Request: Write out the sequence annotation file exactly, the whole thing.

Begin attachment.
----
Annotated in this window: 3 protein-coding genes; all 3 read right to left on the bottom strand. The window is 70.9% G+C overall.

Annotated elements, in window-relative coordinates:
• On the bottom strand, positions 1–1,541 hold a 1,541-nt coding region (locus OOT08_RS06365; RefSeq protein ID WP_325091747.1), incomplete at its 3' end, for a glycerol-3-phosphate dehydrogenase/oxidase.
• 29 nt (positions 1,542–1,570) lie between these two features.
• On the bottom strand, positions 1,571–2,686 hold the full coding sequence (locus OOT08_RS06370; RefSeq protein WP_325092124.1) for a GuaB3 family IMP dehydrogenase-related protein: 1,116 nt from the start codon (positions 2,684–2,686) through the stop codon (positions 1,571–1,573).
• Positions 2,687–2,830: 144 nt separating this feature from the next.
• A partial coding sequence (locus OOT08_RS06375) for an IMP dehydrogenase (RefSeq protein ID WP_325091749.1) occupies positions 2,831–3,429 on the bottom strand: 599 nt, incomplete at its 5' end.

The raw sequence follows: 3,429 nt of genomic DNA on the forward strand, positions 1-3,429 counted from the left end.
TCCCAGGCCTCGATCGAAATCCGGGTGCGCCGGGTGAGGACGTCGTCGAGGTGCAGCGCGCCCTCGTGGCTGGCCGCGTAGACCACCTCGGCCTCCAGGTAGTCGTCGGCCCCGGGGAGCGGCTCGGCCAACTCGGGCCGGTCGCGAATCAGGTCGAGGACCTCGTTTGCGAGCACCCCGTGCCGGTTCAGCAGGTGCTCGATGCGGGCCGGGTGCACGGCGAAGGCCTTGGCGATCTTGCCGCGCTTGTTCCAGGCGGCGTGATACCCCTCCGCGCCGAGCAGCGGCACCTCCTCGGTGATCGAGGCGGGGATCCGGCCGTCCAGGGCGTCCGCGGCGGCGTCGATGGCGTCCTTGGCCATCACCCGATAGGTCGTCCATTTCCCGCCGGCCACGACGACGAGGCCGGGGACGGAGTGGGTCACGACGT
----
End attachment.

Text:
Annotated in this window: 3 protein-coding genes; all 3 read right to left on the bottom strand. The window is 70.9% G+C overall.

Annotated elements, in window-relative coordinates:
• On the bottom strand, positions 1–1,541 hold a 1,541-nt coding region (locus OOT08_RS06365; RefSeq protein ID WP_325091747.1), incomplete at its 3' end, for a glycerol-3-phosphate dehydrogenase/oxidase.
• 29 nt (positions 1,542–1,570) lie between these two features.
• On the bottom strand, positions 1,571–2,686 hold the full coding sequence (locus OOT08_RS06370; RefSeq protein WP_325092124.1) for a GuaB3 family IMP dehydrogenase-related protein: 1,116 nt from the start codon (positions 2,684–2,686) through the stop codon (positions 1,571–1,573).
• Positions 2,687–2,830: 144 nt separating this feature from the next.
• A partial coding sequence (locus OOT08_RS06375) for an IMP dehydrogenase (RefSeq protein ID WP_325091749.1) occupies positions 2,831–3,429 on the bottom strand: 599 nt, incomplete at its 5' end.

The raw sequence follows: 3,429 nt of genomic DNA on the forward strand, positions 1-3,429 counted from the left end.
TCCCAGGCCTCGATCGAAATCCGGGTGCGCCGGGTGAGGACGTCGTCGAGGTGCAGCGCGCCCTCGTGGCTGGCCGCGTAGACCACCTCGGCCTCCAGGTAGTCGTCGGCCCCGGGGAGCGGCTCGGCCAACTCGGGCCGGTCGCGAATCAGGTCGAGGACCTCGTTTGCGAGCACCCCGTGCCGGTTCAGCAGGTGCTCGATGCGGGCCGGGTGCACGGCGAAGGCCTTGGCGATCTTGCCGCGCTTGTTCCAGGCGGCGTGATACCCCTCCGCGCCGAGCAGCGGCACCTCCTCGGTGATCGAGGCGGGGATCCGGCCGTCCAGGGCGTCCGCGGCGGCGTCGATGGCGTCCTTGGCCATCACCCGATAGGTCGTCCATTTCCCGCCGGCCACGACGACGAGGCCGGGGACGGAGTGGGTCACGACGT